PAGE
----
UK Foreign Secretary Boris Johnson moved to reassure New Zealand exporters today that they would not be disadvantaged as a result of Britain's decision to exit the European Union, and that they would be near the front of the queue for a free trade deal when the split finally occurs.

Johnson told a news conference in Wellington that Britain was "rediscovering friendships and partnerships around the world".

"In trying to do that, we see New Zealand as being at or near the front of the queue," he
said.

New Zealand special agriculture trade envoy Mike Petersen said other high level officials and politicians had expressed a similar message to New Zealand trade officials since last year's "Brexit" vote.

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Nevertheless, he said, the uncertainty was causing exporters some anxiety.

Petersen, a sheep and beef farmer and former chairman of Beef and Lamb New Zealand, said local producers should not be disadvantaged by Britain's decision to exit the EU trading bloc.

"It's a message that we are hearing from the leadership in the UK - including [trade secretary] Liam Fox," he said. "This is a consistent message and one that we certainly welcome," he told the Herald.

When Britain does finally exit the EU - expected to be around March 2019 - New Zealand will require a trade deal with Britain and a separate one for the 27 remaining EU countries.

The New Zealand wine and sheep meat trade into Britain is significant, and New Zealand horticultural products are increasingly making their presence felt in EU markets.

"We keep reinforcing that whatever the agreements that we end up agreeing, the key principle is that New Zealand should not be any worse off," Petersen said. "Under the World Trade Organisation, that is a very important principle."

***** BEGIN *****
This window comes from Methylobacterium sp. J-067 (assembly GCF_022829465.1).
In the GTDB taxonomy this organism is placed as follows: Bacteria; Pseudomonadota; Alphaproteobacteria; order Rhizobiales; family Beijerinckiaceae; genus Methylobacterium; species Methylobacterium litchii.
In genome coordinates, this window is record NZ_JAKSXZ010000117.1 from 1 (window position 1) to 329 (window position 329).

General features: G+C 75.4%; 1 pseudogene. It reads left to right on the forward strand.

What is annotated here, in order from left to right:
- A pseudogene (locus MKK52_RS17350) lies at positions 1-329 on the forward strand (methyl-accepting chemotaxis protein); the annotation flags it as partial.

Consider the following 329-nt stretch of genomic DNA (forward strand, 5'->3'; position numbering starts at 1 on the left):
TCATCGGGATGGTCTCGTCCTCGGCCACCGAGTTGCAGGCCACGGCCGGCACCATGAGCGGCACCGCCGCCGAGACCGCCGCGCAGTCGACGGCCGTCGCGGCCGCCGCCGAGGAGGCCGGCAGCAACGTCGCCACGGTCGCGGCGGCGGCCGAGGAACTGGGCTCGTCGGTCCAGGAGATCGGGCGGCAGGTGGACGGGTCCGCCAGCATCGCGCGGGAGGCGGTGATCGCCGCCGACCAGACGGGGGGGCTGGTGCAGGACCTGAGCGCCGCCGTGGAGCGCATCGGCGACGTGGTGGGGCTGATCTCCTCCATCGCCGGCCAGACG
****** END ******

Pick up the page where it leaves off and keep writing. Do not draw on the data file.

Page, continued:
At today's news conference, Johnson said that Brexit would not be about Britain turning away from the world.

The bilateral talks in Wellington focused primarily on post-Brexit challenges, in particular a swift conclusion of a free trade agreement once Britain had quit the EU, and the rights of Kiwis to travel to and work in the UK.


Asked how he would appease British farmers who were wary about such a deal, Johnson said "no one is going to be any worse off".

"We already are the proud and grateful recipients of a lot of New Zealand sheepmeat and indeed butter. I think my grandmother would buy absolutely nothing else but Anchor butter, I want you to know."

He dismissed a suggestion that infighting within his Conservative Party could undermine any progress towards a free trade deal in the two years before Brexit took place.

In his opening remarks, Johnson praised the closeness of the British and New Zealand governments, saying there was a "total failure to disagree on any point of substance" on trade, security or other issues.

"These are two countries which really do think on the same lines on so many views that matter to our people and to our electorates," he said.

The UK is the second biggest market for New Zealand wine, after the United States, and is worth just under $400 million a year.

New Zealand sends about 200,000 tonnes of sheepmeat to Britain and the EU each year, and Britain remains a significant market for New Zealand lamb.

Dean Hamilton, chief executive of New Zealand's biggest meat exporter, Silver Fern Farms, said the UK was an important market for lamb.

"It was pleasing to hear UK Foreign Secretary Boris Johnson's reassurance that sheepmeat producers would not be worse off post-Brexit," Hamilton said.

"We are very supportive of our country's trade negotiators and their ability to build a constructive and mutually beneficial trade agreement with the UK."

(additional reporting Isaac Davison)